||Issue No. 169||07 March 2003|
Re-considering The Accord
Poetry: If I Were a Rich Man
Interview: League of Nations
Industrial: 20/20 Hindsight
Organising: On The Buses
Unions: National Focus
History: The Banner Room
International: The Slaughter Continues
Legal: A Legal Case For War?
Culture: Singing For The People
Review: The Hours
Poetry: I Wanna Bomb Saddam
Satire: Diuretic Makes Warne's Excuses Look Thin
The Locker Room
Strangers in the House
Nursing Home Concerns
Mum Raises Labour Hire Bar
Oanh Nguyen was celebrating IRC vindication this week with baby son, Jaidyn, after Commissioner Donna McKenna ruled she had been unjustifiably dismissed from her casual processing job at Chullora and awarded her $10,000 in compensation.
"It's not the money, most of that will go in legal fees," she told Workers Online. "This decision is saying that if you are pregnant, you still have the right to work. It doesn't matter if you are casual or permanent and it doesn't matter if you are employed by the company or an agent, you have rights they can't take away.
"It means other people should be treated better in the future. I think it's important""
Her analysis of the decision's signficance was endorsed by union and employer reps, as well as industrial lawyers.
Labor Council assistant secretary Chris Christodoulou honed in on company attempts to wash their hands of Nguyen because she had been on the books of labour hire outfit, ANT, which in turn told the Commission she hadn't been dismissed, they just had no work to offer her.
Christodoulou said that sort of attitude was "too common" in labour hire arrangments.
"Companies often try to hide behind labour hire entities to avoid their responsibilities but this decision strips away much of that defence - anti-discrimination, victimisation and health and safety rights were all elements of this case," he said.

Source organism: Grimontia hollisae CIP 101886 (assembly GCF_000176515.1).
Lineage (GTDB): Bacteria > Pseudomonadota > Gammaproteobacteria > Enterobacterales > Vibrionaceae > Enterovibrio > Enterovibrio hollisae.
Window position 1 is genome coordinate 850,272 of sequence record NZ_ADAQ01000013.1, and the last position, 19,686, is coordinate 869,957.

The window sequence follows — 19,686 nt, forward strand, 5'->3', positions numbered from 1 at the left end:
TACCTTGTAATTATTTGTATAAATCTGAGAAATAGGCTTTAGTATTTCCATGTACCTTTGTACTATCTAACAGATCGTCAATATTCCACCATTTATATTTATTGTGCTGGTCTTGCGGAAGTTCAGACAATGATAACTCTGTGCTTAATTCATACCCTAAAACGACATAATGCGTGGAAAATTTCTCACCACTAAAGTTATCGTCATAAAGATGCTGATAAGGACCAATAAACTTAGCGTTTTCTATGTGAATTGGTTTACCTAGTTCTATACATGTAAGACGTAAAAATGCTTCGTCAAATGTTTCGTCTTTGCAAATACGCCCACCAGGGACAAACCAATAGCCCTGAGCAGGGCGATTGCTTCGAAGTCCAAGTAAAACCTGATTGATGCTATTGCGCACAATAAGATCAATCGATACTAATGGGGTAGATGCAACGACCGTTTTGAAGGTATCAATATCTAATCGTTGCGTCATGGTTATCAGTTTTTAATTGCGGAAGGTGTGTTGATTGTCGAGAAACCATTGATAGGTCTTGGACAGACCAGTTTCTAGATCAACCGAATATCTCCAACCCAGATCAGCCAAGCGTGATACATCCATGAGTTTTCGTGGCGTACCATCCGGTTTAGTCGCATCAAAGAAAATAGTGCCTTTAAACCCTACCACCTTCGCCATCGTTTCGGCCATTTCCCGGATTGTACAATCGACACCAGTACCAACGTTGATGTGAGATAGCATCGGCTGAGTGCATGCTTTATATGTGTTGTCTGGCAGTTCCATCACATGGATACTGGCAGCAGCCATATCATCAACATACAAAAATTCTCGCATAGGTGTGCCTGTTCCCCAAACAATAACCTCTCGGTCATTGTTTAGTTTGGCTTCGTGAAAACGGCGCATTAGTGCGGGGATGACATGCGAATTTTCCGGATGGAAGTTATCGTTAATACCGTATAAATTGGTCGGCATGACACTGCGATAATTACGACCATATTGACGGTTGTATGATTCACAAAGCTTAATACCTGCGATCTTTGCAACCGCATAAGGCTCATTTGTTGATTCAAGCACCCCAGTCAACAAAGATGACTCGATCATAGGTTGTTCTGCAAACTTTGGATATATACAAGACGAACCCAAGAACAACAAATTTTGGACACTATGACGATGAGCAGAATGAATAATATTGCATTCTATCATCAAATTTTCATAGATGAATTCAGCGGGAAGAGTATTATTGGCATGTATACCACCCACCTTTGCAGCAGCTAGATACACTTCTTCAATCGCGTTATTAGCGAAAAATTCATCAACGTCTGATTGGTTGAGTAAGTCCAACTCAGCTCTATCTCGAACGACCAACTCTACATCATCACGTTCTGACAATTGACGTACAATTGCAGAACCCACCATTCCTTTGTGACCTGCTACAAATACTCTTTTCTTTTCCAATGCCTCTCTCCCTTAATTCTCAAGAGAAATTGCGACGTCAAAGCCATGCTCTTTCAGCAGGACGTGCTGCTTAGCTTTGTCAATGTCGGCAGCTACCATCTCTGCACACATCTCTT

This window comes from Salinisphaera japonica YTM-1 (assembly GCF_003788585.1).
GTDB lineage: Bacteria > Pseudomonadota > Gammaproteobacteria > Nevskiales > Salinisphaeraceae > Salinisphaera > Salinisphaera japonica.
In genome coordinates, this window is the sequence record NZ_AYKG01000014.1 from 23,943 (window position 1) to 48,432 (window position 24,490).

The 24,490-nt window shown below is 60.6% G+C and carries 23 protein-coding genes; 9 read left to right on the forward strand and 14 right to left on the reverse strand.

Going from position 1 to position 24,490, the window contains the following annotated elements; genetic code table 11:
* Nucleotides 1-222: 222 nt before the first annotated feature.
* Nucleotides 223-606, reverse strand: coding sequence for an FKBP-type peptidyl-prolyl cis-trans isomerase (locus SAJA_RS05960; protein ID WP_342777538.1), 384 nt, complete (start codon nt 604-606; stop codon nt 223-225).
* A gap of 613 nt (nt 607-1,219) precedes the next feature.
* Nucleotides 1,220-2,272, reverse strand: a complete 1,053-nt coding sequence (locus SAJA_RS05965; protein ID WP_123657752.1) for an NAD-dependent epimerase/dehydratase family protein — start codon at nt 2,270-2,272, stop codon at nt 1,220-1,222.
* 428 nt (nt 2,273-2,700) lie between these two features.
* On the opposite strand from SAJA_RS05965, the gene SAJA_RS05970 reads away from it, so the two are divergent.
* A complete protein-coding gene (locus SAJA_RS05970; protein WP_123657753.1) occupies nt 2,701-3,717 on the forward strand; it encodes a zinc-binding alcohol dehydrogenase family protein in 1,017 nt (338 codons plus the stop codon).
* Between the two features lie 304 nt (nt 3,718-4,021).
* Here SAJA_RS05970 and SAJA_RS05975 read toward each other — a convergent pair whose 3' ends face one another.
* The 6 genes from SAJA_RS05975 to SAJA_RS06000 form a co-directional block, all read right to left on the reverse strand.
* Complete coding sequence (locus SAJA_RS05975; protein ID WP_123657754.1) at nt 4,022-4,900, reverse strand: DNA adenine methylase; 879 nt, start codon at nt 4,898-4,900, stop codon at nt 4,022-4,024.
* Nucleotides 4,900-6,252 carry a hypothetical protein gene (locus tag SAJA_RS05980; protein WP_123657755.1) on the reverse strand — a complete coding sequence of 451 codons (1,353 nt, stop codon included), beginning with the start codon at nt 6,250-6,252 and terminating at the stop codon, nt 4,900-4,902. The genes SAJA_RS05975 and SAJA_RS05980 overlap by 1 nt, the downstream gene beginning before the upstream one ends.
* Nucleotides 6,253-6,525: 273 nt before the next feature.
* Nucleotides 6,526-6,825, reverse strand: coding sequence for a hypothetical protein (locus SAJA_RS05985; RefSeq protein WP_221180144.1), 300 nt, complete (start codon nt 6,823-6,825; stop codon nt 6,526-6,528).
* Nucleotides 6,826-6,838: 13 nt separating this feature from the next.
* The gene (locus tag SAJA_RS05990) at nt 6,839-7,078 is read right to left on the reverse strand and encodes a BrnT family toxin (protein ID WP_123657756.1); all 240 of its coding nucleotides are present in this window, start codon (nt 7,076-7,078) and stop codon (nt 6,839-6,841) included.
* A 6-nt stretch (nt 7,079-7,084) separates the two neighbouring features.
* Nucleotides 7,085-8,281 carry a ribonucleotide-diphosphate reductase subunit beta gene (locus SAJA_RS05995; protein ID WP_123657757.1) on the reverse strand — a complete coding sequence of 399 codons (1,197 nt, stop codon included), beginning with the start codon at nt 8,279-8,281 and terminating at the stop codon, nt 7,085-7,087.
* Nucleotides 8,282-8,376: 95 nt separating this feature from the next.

Prominent industrial lawyer Steven Penning of Turner Freeman Solicitors, who ran Nguyen's case, also said it was a landmark labour hire ruling. It was, he said, the first Commission unfair dismissal decision that decided the host employer was the "real and effective" employer.
He said it had "big implications" for labour hire and challenged employers to launch an appeal.
"We would welcome an appeal," Penning said. "Host employers have had open slather for a long time and that is challenged by a decision that is both strong and well-reasoned. I think it would be endorsed by a full bench and that would give it even stronger authority."
Peter Rochfort, who represented Theiss, conceded the implications were "mammoth".
Ms McKenna found Theiss was liable because if had effective control over Nguyen's recruitment, employment and termination. She ordered it to pay the compensation.
In her judgement she referred to the "husk" of an employment relationship with ANT.
Another key element in the case was the 23-year-old's long history of union activism and the evident dislike this had created with a supervisor. The longest-serving casual at the recycling plant had been a delegate and safety committee secretary. She had fought and won a previous unfair dismissal case.
"I was not one of their favourite people because I had taken up a few health and safety issues," she conceded.
Ms McKenna said Nguyen's "industrial activism" and the fact that Theiss management were not "particularly well-disposed" towards her formed part of the backdrop. She found Nguyen's pregnancy had been the "catalyst" for her removal from duties at Chullora.
|Search All Issues | Latest Issue | Previous Issues | Print Latest Issue|